The United States accused former marine pilot Daniel Duggan of teaching Chinese aviators how to land on aircraft carriers and receiving more than $100,000 as commission.
Duggan is a naturalised Australian and the indictment against him, filed in the US district of Columbia, shows he received 12 payments of either $9,900 or $9,500, with receipts that cite ‘personal development training’, news agency the Guardian reported.
The US government alleges that the payments were made by an unnamed China-based business which also acquires military equipment and technical data for the Chinese government and the military.
The indictment citing an email written by Duggan also alleges that he, during his negotiations with the involved party, demanded payment which would set his children up for life.
Duggan allegedly taught the Chinese pilots at a flying academy in South Africa. The South African flying academy requires teachers to have ‘knowledge and experience in naval aviation meeting Nato standards’, the Guardian said.
The indictment also alleges that he negotiated directly with a Chinese citizen to provide additional services to the state-owned establishment. It says that these additional services were ‘evaluation of military pilot trainees, testing of naval aviation-related equipment, and instructions on tactics, techniques and procedures associated with launching from and landing on a naval aircraft carrier.’
It alleges that Duggan and his co-conspirators did not apply ‘for a licence from the United States government to provide defence services to any foreign nationals.’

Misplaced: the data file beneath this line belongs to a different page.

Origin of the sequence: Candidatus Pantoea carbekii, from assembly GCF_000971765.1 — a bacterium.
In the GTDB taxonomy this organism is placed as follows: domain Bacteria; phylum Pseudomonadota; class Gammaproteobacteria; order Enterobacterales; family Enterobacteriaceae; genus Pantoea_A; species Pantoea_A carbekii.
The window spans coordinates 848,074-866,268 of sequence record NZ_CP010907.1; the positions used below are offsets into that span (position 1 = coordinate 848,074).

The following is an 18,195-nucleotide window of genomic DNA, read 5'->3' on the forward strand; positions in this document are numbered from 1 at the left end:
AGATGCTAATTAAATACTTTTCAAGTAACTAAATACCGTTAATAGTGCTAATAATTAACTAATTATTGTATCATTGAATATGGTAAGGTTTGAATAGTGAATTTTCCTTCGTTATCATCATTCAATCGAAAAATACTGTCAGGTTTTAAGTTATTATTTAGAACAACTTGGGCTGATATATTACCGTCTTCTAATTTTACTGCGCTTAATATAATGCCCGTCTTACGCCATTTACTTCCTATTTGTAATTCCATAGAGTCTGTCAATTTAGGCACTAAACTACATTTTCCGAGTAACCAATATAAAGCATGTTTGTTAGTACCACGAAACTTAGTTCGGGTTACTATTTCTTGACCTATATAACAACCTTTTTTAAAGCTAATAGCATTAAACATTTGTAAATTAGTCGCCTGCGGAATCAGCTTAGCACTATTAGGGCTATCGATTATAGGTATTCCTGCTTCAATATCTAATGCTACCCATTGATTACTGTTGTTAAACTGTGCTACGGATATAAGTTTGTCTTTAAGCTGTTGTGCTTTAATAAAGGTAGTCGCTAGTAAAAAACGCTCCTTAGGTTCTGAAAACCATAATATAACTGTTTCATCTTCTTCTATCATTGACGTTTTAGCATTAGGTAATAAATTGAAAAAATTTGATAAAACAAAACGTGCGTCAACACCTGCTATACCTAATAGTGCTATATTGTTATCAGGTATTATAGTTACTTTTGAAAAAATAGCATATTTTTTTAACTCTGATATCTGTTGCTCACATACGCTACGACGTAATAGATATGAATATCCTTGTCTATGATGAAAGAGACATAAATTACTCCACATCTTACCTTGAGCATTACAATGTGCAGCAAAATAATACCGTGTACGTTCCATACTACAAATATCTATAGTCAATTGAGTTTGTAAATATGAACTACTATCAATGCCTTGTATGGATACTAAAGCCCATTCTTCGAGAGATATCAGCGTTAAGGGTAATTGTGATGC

The charges against Duggan are - conspiracy to defraud the United States by conspiracy to unlawfully export defence services to China, conspiracy to launder money and two counts of violating the arms export control act and international traffic in arms regulations, the Guardian said in its report.
The Australian federal police arrested Duggan in New South Wales on October 22 following a request from the US Federal Bureau of Investigation (FBI). Last month, the Australian government approved a request to extradite Duggan to the US to face charges.
Duggan’s lawyer Dennis Miralis said he will fight the extradition request and maintain his client’s innocence.
American authorities claim that Duggan was known by many aliases in China - Ding San Xing, Din San Qing, DSQ or Ivan.
They also claimed that the US State Department mailed Duggan in 2008 and said he needed to apply for a written authorization to provide training to a foreign air force.
They claimed that later in December 2010 Duggan received a payment of $9,500 weeks after he held a presentation titled ‘Personal Development Training: The Fighter Pilot’s Guide to Mission Success’, citing a Chinese business owner.
He stands accused of drafting a ‘multi-page assessment that reviewed aspects of the PRC’s aircraft carrier training program and proposed carrier aviation training-related services’ in March 2011, following which he received another payment.
The indictment alleges that Duggan and eight others including a former Navy officer were involved.
It also accuses him of using false information to acquire a T-2 Buckeye from the US to be used for training in South Africa.
Australian and British authorities have earlier warned regarding the practice of former military pilots being offered lucrative contracts to train pilots in China.
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